Pants Party faces possible election sanction
Published: Thursday, March 1, 2007 at 6:01 a.m.
Last Modified: Thursday, March 1, 2007 at 2:45 a.m.
The University of Florida Elections Commission recommended to the Supreme Court Wednesday that all candidates with the Pants Party be disqualified from the elections after members failed to quit handing out "I voted" stickers even after being told to stop.
Any Pants Party candidates winning seats in the election may be removed if the Supreme Court determines that Pants should, in fact, be disqualified.
The commission issued a cease and desist order on Tuesday after receiving a formal complaint from John Clay Brett, a former senator and backer of the Gator Party, that several members of the Pants Party, including presidential hopeful Bruce Haupt, were handing out "I voted" stickers to students around campus.
"The 'I voted' stickers were used to further the objectives of a particular party or platform," Jesus Suarez, the legal counsel for the Gator Party, told the Elections Commission. "They sought to discourage people from voting and they sought to misrepresent the fact that those 'I voted' stickers were handed out by the Elections Commission."
He concluded that the stickers should be considered campaign material that must be registered with the Supervisor of Elections, which they were not.
"Obviously I disagree," Pants Party President David Meyrowitz said. "I don't believe the plaintiff provided any evidence that (the stickers) were campaign material. It was all circumstantial evidence."
Supervisor of Elections Brian Aungst personally delivered the cease and desist order to Haupt who was handing out the stickers in Turlington Plaza.
The response from the Pants Party was that it would not stop handing out the stickers to students.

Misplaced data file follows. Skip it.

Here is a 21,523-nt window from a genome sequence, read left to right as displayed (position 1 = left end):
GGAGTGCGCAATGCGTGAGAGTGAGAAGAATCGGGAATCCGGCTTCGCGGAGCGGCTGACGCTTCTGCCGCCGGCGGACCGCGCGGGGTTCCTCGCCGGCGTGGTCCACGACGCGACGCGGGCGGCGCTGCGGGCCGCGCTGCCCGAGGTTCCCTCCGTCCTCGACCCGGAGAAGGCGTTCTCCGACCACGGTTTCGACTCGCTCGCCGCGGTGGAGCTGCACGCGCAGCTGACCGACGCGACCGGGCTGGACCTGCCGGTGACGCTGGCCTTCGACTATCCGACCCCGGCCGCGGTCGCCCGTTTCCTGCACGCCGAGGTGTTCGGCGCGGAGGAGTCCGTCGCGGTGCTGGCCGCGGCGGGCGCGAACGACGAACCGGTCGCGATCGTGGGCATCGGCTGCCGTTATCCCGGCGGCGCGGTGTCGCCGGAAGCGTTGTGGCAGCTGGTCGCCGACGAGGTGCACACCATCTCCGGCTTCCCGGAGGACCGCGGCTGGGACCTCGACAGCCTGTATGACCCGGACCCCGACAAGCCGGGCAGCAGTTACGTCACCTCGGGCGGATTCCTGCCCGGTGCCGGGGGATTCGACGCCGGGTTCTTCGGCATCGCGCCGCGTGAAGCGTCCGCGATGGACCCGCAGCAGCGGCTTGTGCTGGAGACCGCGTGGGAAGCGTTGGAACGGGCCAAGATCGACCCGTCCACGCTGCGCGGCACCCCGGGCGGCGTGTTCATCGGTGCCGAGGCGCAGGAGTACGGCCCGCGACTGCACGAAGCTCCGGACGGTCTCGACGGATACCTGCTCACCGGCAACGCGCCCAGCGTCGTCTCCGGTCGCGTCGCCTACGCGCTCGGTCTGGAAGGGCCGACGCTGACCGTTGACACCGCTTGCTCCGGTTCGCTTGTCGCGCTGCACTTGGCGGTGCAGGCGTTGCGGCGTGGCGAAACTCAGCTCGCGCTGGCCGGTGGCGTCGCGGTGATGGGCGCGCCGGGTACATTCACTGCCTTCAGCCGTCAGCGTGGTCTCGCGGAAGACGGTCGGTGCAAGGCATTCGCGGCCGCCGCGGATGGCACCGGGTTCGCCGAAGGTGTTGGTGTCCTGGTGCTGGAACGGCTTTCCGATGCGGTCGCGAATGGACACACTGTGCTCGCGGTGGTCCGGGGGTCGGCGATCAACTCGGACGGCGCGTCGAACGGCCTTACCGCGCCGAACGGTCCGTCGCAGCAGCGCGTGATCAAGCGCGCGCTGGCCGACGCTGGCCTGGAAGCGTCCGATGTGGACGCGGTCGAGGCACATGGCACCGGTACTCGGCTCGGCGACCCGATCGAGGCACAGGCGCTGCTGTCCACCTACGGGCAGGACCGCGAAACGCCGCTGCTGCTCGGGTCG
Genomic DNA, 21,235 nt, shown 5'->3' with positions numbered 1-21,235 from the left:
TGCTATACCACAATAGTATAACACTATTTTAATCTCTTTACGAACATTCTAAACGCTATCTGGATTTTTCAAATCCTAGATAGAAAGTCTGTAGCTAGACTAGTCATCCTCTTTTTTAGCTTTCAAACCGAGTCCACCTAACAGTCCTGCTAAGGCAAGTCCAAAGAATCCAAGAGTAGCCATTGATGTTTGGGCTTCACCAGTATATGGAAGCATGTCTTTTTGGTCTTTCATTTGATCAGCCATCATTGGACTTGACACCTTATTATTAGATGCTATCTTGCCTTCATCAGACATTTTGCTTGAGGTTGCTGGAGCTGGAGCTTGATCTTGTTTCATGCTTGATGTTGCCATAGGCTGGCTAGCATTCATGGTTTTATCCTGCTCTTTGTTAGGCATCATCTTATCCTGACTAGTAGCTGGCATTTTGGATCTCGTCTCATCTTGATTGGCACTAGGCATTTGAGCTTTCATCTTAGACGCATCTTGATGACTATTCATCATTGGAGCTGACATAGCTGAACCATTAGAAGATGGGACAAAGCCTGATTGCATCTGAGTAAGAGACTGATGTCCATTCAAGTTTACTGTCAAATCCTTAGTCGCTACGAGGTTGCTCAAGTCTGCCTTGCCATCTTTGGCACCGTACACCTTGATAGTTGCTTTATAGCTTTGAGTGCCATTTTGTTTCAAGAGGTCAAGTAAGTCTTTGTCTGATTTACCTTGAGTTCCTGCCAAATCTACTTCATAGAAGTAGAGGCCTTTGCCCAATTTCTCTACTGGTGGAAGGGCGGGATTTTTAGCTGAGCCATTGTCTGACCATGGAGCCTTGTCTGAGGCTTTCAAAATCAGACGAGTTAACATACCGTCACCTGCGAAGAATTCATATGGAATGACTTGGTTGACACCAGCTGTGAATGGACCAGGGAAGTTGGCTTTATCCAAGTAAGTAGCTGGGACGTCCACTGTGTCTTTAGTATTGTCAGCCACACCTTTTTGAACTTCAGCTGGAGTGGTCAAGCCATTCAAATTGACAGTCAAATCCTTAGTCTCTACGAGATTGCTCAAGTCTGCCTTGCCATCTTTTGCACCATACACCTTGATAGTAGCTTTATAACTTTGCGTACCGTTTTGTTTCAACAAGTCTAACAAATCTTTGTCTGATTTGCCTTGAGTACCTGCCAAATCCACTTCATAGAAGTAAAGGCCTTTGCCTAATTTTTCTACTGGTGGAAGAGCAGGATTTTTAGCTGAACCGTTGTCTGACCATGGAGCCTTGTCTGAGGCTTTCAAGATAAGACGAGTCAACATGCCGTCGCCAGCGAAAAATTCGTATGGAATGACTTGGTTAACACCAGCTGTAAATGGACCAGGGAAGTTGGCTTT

"The cease and desist order was summarily ignored by both an agent of the party and the party itself," Suarez said.
The legal counsel for the Pants Party claimed that the Gator Party failed to prove that the 'I voted' stickers have furthered the objectives of the party. Campaign material is defined as something supporting a particular party or candidate, she said.
Meyrowitz said that he and the party felt that Jennifer Cohen, the chairwoman of the Elections Commission, acted outside her authority in issuing the order because the determination of whether the stickers were campaign material had not been made.
The party also argued the stickers were meant to inflate the market so that they wouldn't mean anything, Meyrowitz said.
He said the party had no intention for students to use them to get out of voting.
After more than an hour of debate, the commission ruled that the stickers should be considered campaign materials because they did in fact "benefit" the party.
Furthermore, the commission decided to make an example of the party, insisting that when it gave an order it could not be undermined without serious consequences.
"I believe that the ruling was completely proportionate to the offense," said Brett, who refused to testify at the meeting. "Not necessarily in handing out the stickers but that a political party that intends to govern would arrogantly ignore a cease and desist order."
The Pants Party plans an appeal to the Supreme Court as soon as possible, Meyrowitz said.
The Supreme Court will most likely meet in the coming weeks after the election to make a determination on whether the party should be disqualified .
"This is completely unheard of ever," Supervisor of Elections Brian Aungst said. "I've never experienced this in my five years here.
"This is the first time the Supreme Court will hear something like this," he said.
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